Legra is the first beer that Leigh-on-Sea Brewery brewed and is their best seller having already won multiple awards. It is easy to see why as at just 3.8% this single hopped pale ale is deliciously light and citrusy but also packs quite a bitter finish for a lower ABV beer. It only seemed fitting that the brewery’s most popular beer be named after Leigh-on-Sea by giving a nod to it’s earliest mention in the 1086 Doomsday Book when the town was know as ‘Legra’. As I became absorbed in the beer’s story I noticed on the back of the can, as with many of Leigh-on-Sea’s beers, there was a food pairing suggestion: “Refreshing and delicious on it’s own, it is also fantastic with a pint of prawns on the Old Leigh seafront.” Unfortunately I don’t live near a sea front and due to the current travel restrictions I had to be creative with a packet of prawn cocktail crisps whilst sitting in The Shed! Although it was not quite the same effect it was still a very enjoyable pairing.

After being blown away by the bitter kick of Legra I was intrigued to find out what it’s bigger brother, Legra X would taste like. This had all the qualities of a great West Coast IPA, citrusy grapefruit flavours beautifully balanced by the sweet character of the malt. I was really surprised by how (dangerously) easy this IPA was to drink with it’s juicy resinous mouthfeel that kept me going back for sip after sip.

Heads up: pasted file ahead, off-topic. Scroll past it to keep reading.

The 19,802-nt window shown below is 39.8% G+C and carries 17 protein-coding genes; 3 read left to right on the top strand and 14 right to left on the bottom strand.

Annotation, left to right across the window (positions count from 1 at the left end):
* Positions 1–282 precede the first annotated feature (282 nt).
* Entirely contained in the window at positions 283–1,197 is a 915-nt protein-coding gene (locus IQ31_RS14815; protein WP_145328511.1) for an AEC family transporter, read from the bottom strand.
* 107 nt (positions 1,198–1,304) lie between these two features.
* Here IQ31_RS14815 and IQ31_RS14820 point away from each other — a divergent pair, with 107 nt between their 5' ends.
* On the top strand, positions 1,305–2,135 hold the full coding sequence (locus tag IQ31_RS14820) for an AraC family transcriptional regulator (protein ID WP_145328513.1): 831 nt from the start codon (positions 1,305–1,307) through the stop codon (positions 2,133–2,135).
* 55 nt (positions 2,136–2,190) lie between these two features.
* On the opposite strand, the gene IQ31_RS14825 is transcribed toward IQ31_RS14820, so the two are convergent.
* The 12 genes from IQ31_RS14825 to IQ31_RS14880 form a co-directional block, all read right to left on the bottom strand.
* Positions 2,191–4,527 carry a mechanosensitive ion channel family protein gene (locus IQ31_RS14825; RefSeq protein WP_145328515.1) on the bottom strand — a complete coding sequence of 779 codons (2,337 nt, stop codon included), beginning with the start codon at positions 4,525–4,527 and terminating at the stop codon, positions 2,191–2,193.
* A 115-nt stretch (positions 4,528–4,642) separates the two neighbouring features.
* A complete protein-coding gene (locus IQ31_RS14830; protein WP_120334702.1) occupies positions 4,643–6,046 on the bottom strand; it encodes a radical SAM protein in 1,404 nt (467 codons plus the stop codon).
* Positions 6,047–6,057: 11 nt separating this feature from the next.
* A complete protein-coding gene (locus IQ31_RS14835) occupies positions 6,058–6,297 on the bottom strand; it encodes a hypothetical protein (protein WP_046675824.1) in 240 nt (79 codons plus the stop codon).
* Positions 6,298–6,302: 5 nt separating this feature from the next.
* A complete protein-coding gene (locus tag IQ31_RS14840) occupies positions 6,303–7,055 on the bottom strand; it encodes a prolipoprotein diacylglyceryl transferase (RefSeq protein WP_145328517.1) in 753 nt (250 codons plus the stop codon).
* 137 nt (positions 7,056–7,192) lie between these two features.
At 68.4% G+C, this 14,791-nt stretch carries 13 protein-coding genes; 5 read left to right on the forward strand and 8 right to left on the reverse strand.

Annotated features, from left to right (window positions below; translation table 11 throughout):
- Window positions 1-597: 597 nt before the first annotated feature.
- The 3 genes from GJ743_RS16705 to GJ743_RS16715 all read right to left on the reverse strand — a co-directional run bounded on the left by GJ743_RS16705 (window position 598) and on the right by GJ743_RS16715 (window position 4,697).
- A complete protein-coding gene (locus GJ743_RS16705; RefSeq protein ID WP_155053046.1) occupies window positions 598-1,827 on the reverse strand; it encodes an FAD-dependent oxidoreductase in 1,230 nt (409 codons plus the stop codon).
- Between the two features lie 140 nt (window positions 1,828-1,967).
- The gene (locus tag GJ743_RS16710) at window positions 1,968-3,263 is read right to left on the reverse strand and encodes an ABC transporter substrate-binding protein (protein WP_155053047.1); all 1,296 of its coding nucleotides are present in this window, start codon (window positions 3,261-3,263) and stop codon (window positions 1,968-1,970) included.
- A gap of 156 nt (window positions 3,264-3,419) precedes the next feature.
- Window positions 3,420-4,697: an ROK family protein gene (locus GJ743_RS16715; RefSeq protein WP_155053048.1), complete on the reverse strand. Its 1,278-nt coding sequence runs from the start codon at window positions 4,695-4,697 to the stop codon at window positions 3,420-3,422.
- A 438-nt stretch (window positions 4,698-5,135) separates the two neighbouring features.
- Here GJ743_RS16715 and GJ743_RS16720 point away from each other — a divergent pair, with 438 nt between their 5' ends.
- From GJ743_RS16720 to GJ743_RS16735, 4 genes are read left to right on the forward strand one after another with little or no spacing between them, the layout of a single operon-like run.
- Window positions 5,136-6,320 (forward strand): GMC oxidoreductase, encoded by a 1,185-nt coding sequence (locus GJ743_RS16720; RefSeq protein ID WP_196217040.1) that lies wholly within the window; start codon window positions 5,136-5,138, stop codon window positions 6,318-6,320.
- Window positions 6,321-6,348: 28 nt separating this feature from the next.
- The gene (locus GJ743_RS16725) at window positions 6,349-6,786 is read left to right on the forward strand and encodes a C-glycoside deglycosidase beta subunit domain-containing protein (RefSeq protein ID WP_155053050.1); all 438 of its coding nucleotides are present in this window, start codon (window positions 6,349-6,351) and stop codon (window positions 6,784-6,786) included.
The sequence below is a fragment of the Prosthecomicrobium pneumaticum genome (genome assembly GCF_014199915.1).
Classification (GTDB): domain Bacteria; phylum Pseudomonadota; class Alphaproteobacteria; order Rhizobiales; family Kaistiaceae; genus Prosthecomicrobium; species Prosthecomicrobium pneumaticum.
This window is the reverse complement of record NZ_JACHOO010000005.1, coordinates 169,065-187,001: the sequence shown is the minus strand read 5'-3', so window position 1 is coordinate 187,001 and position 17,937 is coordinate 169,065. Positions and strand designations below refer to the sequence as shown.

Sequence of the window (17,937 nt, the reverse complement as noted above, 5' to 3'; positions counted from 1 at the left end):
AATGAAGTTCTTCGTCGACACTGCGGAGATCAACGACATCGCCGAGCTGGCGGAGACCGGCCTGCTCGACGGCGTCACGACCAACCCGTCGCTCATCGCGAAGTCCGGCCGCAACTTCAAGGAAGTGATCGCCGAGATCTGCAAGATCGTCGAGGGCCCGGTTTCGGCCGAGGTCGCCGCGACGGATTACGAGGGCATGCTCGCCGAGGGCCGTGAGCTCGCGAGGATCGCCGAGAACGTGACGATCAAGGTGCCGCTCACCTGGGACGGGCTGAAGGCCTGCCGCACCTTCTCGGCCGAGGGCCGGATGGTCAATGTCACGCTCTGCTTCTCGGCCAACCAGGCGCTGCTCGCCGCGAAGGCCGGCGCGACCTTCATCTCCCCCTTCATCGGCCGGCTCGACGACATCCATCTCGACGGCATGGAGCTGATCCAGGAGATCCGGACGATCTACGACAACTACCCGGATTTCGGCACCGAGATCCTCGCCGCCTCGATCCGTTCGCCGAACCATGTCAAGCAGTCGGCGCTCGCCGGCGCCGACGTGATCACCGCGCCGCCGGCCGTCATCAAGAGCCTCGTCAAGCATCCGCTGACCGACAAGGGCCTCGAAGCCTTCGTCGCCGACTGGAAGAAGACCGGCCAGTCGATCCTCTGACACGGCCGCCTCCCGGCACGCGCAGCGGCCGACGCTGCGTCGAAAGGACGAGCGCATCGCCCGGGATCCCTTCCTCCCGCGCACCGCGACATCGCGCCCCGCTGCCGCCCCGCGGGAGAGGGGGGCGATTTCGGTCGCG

One thing I noticed as I was placing my order for my beer box was that Leigh-on-Sea were not afraid of turning their hand to different beer styles. They have a wide range to suit most palates from traditional ales to more hop forward beers and Belgian styles. Leigh-on-Sea have been able to achieve this impressive portfolio thanks to owning a small 150L pilot kit that runs alongside their 10BBL plant, allowing them to produce experimental beers or one off brews. The Brhubarb Saison was originally only intended to be a small batch special edition beer but due to its popularity it was added to the Leigh-on-Sea’s core range. This beer champions Essex’s great produce and the fresh, locally sourced rhubarb juice brings a really nice sweetness to balance up the spicy, peppery flavours of the Belgian yeast.